When the legislature was in session, Kathleen made the 60-mile commute to Baton Rouge and returned home for dinner. In 1991 she won a seat on the three-person Public Service Commission, which oversees the regulation of public utilities. In 1995 she was elected lieutenant governor, an office that markets culture and tourism. Blanco touts 21,000 tourism jobs created on her watch and a $400 million increase in tourism last year.

“There are two faces of Louisiana,” she has said in speeches. “One is beautiful, creative and energetic. And then there’s the other side with undereducated people and an underdeveloped economy.”

For years Blanco courted evangelical Christians just as she did black organizations, building a coalition that few Democrats could envision. She won her second term as lieutenant governor with a whopping 965,000 votes.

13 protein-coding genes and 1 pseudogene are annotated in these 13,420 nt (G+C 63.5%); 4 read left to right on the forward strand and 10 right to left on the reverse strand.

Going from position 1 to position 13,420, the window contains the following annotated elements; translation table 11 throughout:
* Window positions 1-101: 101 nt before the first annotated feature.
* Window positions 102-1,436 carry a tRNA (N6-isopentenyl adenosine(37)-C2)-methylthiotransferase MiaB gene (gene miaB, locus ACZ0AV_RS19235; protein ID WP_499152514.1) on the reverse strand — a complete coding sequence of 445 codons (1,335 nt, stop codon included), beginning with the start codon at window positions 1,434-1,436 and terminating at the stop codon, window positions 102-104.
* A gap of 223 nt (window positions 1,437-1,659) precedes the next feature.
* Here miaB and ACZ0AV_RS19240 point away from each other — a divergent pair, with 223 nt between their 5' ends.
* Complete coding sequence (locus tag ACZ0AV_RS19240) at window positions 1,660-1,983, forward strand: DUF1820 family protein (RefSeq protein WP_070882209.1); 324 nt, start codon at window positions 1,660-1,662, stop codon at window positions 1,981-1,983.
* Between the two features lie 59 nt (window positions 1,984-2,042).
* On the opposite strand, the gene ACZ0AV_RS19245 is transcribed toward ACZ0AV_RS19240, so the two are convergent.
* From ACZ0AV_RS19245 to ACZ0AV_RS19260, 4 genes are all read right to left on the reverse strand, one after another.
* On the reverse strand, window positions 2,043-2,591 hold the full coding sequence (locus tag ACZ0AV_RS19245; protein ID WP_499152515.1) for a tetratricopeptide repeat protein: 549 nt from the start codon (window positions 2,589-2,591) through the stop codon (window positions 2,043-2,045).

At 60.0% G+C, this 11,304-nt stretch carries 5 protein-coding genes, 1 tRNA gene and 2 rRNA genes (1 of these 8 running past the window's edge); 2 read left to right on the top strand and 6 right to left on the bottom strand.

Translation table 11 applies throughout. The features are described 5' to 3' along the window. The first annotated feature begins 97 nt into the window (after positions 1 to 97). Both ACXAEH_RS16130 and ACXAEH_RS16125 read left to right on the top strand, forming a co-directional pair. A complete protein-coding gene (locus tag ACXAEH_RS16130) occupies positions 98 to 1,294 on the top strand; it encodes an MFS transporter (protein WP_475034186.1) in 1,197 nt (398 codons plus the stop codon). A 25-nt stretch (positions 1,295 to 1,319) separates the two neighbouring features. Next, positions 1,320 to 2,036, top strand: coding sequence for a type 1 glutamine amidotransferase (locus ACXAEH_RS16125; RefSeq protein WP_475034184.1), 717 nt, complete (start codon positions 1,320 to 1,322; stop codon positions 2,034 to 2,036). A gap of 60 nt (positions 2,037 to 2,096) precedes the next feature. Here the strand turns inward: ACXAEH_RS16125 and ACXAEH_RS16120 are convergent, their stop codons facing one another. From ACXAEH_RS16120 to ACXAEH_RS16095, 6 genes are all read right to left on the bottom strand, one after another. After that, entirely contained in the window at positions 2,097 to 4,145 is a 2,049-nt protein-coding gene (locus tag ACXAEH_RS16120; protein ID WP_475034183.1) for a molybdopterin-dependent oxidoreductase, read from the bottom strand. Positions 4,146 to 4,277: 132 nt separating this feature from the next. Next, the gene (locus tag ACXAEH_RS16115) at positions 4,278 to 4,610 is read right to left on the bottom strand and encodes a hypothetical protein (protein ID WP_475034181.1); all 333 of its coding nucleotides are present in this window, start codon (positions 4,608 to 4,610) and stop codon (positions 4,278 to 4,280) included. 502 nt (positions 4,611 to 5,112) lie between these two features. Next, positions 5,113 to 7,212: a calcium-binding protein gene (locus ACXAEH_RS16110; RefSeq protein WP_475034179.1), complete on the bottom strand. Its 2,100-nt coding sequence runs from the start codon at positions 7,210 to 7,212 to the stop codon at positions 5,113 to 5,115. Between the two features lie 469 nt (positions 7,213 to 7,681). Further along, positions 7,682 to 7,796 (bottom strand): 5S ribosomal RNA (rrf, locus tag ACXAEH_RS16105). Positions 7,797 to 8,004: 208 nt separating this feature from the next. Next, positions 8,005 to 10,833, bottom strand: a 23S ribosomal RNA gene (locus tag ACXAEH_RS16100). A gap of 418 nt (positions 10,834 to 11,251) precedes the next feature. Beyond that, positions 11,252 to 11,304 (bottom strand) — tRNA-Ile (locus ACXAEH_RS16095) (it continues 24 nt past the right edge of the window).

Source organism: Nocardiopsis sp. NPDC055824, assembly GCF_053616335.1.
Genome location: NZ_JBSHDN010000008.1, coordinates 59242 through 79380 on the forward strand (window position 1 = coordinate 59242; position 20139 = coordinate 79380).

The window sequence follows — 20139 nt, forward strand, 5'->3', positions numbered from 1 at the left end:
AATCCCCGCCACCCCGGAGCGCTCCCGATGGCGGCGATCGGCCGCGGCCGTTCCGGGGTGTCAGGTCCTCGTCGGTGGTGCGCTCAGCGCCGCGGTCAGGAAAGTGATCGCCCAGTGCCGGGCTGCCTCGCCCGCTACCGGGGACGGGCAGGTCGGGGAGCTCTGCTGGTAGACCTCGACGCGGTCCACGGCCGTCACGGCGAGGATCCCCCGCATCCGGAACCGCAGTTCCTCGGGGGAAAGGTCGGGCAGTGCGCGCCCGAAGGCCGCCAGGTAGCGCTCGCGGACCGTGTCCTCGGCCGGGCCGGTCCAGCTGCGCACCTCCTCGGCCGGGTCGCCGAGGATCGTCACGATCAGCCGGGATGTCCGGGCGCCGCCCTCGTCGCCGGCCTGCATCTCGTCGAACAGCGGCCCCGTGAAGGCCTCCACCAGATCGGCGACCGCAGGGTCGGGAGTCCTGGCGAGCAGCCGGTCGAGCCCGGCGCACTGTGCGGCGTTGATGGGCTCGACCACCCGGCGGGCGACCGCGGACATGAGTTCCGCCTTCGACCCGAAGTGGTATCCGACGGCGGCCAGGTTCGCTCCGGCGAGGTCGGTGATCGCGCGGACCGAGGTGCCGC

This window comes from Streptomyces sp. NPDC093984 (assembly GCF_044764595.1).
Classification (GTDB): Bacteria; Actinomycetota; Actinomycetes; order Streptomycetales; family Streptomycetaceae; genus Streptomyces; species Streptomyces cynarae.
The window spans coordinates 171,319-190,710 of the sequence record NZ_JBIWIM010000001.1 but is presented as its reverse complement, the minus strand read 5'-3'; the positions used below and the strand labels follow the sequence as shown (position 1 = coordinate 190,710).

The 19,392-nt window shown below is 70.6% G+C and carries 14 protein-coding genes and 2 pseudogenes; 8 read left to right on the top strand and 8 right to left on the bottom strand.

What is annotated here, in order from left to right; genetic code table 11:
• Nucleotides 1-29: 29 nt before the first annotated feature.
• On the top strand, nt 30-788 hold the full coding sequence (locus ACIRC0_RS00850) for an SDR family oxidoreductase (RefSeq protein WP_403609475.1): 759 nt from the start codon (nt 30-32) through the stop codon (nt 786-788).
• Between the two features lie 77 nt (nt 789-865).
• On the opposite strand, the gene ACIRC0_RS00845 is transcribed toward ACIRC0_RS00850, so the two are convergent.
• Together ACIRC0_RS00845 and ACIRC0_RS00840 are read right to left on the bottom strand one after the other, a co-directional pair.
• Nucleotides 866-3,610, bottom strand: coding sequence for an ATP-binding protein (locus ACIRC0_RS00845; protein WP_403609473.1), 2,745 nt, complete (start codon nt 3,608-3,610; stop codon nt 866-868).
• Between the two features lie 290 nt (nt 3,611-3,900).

Jindal’s evangelical Christian agenda has cut into Blanco’s support. With an endorsement from the New Orleans Times-Picayune, Jindal led the primary with 32 percent. Blanco had 19 percent, followed closely by two more liberal Democrats, whose supporters would seem naturally drawn to her.

Jindal is the more articulate candidate, rattling off numbers and programs for various policy initiatives. As the race entered the final week, Jindal had the support of a black group in New Orleans -- where 62 percent of voters are African-American -- although it is rare for a black group to endorse a Republican. Jindal is unlikely to draw more than 8 percent of the African-American vote across the state. Blacks represent 29 percent of Louisiana voters. Their turnout is pivotal for any Democrat in a statewide race. Last year’s huge black turnout for Landrieu was a repudiation of President Bush, who made a campaign swing for her opponent.